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Government employees asked to take paid leave to help with migrant surge at the border: report

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As an unprecedented number of migrants continue to cross the southern border into the U.S., the government is reportedly offering employees paid leave in exchange for volunteering at migrant facilities.

The New York Times reported that agencies, including the Department of Homeland Security and NASA, are urging their employees to take a temporary leave of absence in order to help out at the southern border.

Employees reportedly received an email last week stating: “Will you consider taking a four-month paid leave from your job to help care for migrant children in government-run shelters packed with new arrivals at the border?”

Ken Klippenstein, a reporter for The Intercept, obtained a copy of an email NASA sent to their employees. According to the email, Health and Human Services (HHS) requested candidates to serve up to a 120-day “voluntary deployment” to provide care for unaccompanied migrant children, including finding placements for children in foster care.

The email noted that this temporary position is a “reimbursable detail” that provides travel, lodging and per diem.

The Times reported that 2,722 government employees volunteered as of Friday, with most of their salaries being picked up by the Health Department.

Nearly 19,000 unaccompanied migrant children entered the U.S. border custody in March — an all time high.

Follow Annaliese Levy on Twitter @AnnalieseLevy

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Immigration

IG Audit shows nonprofit wasted $17 million taxpayer dollars on hotels to not house illegal foreign nationals

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An audit report by the Inspector General shows enraging information as to exactly how millions of dollars from the American people were completely wasted.

One doesn’t need to read past the IG report’s headline to become furious: “ICE Spent Funds on Unused Beds, Missed COVID-19 Protocols and Detention Standards while Housing Migrant Families in Hotels.”

In summary, an unbelievable $17 million was wasted on not housing illegal foreign nationals. At the heart of the story is Endeavors, a nonprofit which has received half a billion dollars in taxpayer money “through no-bid government contracts to house foreign nationals who illegally entered the U.S. and were released by the Biden administration instead of being deported” reports The Center Square.

The audit evaluated the process used by U.S. Immigration and Customs Enforcement (ICE) to grant no bid contracts to Endeavors and their compliance with federal law, the article explains.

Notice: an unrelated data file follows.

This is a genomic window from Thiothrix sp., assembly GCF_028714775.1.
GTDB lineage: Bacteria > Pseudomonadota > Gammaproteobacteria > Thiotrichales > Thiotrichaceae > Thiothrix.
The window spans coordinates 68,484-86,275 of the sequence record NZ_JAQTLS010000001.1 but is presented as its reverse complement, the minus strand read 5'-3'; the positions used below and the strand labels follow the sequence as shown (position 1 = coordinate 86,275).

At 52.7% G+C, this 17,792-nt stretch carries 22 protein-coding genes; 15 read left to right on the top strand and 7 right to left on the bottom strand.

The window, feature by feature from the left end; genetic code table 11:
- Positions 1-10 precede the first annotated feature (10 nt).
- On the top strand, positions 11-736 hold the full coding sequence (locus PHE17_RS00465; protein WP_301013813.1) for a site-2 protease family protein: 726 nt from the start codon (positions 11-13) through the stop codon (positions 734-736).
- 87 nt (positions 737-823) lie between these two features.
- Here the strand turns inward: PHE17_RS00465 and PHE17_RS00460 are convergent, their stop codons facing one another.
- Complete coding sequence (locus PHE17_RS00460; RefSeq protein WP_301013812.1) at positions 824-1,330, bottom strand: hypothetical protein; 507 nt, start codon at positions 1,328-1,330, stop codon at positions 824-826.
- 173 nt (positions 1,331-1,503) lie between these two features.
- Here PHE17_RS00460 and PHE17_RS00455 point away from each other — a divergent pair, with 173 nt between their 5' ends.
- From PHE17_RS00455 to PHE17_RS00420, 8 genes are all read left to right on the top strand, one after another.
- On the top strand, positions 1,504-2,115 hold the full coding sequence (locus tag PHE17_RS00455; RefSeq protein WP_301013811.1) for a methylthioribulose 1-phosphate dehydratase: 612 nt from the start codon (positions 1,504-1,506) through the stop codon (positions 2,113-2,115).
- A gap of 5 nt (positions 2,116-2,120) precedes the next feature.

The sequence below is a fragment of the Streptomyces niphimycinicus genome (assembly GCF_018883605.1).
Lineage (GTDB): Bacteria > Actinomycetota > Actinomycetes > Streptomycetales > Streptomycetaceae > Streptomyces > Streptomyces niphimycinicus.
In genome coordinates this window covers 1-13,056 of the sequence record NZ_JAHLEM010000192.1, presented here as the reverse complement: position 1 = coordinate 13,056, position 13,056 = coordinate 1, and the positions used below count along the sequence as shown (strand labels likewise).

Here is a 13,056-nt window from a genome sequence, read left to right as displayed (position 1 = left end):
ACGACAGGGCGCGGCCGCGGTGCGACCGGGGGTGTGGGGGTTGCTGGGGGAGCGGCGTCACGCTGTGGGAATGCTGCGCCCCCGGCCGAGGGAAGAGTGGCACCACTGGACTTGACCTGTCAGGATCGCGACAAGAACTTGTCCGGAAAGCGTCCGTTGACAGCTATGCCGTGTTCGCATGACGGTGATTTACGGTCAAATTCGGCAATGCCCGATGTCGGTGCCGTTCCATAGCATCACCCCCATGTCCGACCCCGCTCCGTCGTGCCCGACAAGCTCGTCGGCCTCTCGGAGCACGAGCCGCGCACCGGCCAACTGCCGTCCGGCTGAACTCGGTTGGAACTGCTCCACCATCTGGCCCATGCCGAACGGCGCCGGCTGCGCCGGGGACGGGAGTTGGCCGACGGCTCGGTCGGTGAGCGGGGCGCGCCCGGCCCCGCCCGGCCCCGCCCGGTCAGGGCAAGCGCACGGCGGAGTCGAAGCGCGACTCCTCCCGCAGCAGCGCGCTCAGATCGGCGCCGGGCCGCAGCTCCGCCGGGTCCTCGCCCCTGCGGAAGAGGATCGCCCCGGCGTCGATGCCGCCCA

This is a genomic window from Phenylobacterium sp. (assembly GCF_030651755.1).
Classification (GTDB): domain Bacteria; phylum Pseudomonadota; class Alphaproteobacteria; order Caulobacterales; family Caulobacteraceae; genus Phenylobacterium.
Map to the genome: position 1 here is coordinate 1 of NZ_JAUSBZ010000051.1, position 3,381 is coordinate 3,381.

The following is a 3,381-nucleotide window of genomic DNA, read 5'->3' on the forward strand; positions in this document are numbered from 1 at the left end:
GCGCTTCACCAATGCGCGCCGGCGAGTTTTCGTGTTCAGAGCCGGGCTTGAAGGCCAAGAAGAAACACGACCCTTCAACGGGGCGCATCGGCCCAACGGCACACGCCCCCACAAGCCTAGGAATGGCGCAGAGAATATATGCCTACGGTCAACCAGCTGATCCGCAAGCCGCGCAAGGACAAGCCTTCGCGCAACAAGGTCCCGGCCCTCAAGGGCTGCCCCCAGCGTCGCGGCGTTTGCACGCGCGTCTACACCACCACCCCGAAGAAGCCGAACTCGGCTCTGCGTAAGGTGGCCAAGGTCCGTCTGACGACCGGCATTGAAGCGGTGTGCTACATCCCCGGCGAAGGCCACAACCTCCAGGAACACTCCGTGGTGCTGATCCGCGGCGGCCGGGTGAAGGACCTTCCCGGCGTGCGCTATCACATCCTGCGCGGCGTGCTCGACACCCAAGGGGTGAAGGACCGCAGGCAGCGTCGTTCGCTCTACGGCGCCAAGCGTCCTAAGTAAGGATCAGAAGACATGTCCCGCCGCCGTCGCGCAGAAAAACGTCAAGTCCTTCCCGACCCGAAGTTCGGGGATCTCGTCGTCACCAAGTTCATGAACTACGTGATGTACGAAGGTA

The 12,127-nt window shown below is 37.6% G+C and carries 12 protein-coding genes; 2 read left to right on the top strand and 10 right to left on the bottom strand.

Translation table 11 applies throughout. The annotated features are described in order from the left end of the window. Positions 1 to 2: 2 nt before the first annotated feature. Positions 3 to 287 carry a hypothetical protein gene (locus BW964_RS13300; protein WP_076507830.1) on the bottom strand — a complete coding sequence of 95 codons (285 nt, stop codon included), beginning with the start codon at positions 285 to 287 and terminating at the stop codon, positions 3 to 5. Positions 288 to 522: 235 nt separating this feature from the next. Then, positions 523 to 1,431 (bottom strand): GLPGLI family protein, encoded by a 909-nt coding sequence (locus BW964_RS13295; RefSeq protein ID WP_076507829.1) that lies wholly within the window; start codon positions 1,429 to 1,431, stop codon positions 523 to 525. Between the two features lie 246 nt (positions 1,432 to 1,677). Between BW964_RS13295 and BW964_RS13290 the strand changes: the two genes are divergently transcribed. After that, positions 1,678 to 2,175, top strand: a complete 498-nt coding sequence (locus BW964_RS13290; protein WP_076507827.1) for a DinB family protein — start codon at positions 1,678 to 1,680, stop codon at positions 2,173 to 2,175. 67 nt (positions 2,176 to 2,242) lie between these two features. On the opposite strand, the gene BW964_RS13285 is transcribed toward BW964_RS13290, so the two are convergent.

The report evaluated an $86.9 million sole source contract first awarded to Endeavors earlier this year. The contract was awarded for six months to provide “temporary shelter and processing services for families who have not been expelled and are therefore placed in immigration proceedings for their removal from the United States,” The Center Square previously reported.

Months after it received its first no bid contract, Endeavors received a second $530 million contract and hired former Biden administration official Andrew Lorenzen-Straight as its senior director for migrant services and federal affairs, Axios reported.

The Center Square explains:

Sole source contracts are used when an agency can demonstrate the contract meets specific and justified criteria. If contracts don’t meet one of the criteria, they must be awarded through an open competitive process.

Endeavors has no professional history of providing housing services and has never provided beds or all-inclusive emergency family residential services, OIG auditors found. Those critical of DHS’ contract process argue the agency should be awarding contracts through an open competitive process to ensure that those bidding for funds can offer the services they claim they can provide.

Under the contract in question, for six months between March and September 2021, Endeavors was responsible for providing 1,239 beds and other necessary services in hotels. It used six hotels and repurposed them as Emergency Family Reception Sites to accommodate families staying less than three days while ICE considered conditions of release, including alternatives to detention.

The IOG made four recommendations for ICE to improve its contracting and oversight of hotel facility management and operations. “ICE concurred with one recommendation and didn’t concur with three. Based on information ICE provided in its response, the IOG said it considered one recommendation resolved and closed, and three recommendations administratively closed.”

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